Unless you’ve been living under a rock, and a rather large one at that, you’re aware of a growing trend toward political polarization in the US.  For that matter, much of the world.  Political identities have long been ascribed to geographic regions: California is liberal, its neighbor Arizona is conservative, etc etc etc.  But until recent years that’s never been so apparent, or effective.

And it’s creeping into every aspect of our lives.

Right now I want to address one in particular: the realm of Science Fiction.

Science Fiction has always been one of the red-headed stepchildren of literature.  Despite the fact that many of its works can be held up against the best of any mainstream genre, the field has always been regarded as the domain of geeky dreamers.  Those driven to write in its spirit have been well-rewarded for it by rabid fandom and more tangible rewards.  Like Nebulas.  And Hugos.

The latter are a community-based award, nominated by fans at large and voted upon by Worldcon attendees.  It’s a democratic and therefore imperfect process, but for the most part rises out of political muck and recognizes those whom a majority of fans believe have truly earned a Hugo.

Until this year.

For 2015 we get a controversy generated by angry writers feeling slighted, who believe that the Hugos have come to be determined by “social justice warriors” who strictly favor left-wing works that lean too literary.

Yes, you read that last part correctly.

I’m not going to dig into the details here.  I present you the eloquent Susan Grigsby for that.  If you’re a SF fan at all, or just curious, I highly recommend you make time for her sadly informative piece.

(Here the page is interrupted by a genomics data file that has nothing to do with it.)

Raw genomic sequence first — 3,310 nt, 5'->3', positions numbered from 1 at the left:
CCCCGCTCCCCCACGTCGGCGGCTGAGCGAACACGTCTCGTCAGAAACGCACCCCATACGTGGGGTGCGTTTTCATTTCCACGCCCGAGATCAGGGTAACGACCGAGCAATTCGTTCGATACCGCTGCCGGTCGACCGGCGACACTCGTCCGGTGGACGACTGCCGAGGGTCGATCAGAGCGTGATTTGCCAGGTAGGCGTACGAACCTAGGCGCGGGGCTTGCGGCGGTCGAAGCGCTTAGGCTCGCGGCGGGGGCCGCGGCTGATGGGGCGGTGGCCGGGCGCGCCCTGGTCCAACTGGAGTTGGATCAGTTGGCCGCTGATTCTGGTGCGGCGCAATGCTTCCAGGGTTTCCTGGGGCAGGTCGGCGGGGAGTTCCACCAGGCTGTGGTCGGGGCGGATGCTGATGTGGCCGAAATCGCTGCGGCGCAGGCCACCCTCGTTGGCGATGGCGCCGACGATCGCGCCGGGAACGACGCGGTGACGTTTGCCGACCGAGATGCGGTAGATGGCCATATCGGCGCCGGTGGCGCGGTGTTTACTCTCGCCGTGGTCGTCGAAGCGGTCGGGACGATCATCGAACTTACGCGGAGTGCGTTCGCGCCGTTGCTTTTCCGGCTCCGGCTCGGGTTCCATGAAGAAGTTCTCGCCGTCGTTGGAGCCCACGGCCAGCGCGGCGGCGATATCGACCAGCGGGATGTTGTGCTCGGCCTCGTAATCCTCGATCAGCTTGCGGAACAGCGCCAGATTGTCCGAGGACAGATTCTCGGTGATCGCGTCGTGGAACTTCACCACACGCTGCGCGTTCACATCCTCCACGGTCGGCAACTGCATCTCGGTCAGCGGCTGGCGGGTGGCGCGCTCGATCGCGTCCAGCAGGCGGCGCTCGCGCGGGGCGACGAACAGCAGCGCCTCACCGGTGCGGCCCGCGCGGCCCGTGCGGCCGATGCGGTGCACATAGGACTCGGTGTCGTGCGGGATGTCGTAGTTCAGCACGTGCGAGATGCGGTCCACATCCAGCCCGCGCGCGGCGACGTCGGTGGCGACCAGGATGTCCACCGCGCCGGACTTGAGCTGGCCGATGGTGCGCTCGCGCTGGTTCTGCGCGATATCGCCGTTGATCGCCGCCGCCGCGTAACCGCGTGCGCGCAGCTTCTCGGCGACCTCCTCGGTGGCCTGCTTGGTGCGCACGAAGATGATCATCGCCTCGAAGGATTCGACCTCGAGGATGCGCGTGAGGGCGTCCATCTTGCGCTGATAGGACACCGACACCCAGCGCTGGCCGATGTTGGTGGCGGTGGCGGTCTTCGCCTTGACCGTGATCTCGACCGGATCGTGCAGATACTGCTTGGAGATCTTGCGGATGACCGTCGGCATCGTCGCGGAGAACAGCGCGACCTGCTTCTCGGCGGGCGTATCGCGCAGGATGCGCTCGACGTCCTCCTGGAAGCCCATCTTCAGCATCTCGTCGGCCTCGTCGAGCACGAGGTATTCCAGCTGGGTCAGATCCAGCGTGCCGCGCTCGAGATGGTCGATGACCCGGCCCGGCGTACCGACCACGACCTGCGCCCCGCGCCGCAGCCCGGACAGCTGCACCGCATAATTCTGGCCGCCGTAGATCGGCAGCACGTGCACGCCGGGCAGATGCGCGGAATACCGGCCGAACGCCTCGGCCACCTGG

Then there’s the esteemed Connie Willis, who’s won a record 11 Hugos and 7 Nebulas for her fine efforts.  Connie is highly regarded and sought after as one of the best event speakers in Science Fiction.  Yet this year she has declined an invitation from David Gerrold to present.  She says she can’t do so in good conscience, and after having read her reasons, I have to agree with her decision.  Again, please read.

Regardless of the topic, whether we’re talking elected representatives or venerated authors, it’s distressing to me to see control assumed by a shrill, hateful minority.  It’s a shame to see process wrecked by factions unwilling to let it play out.  Petty groups so determined to win at all costs that they will behave unethically and in scorched-earth fashion.

Because rest assured, this political travesty won’t be allowed for next year’s Worldcon.  Organizers will close ranks, retool the rules, figure a way out of this mess going forward.  Which means more polarization.  Which is a compound shame, because the very people clamoring for greater inclusion will find themselves further marginalized, disenfranchised due to ill-chosen tactics.  And if history is any guide, they won’t get it.


update: more worth reading

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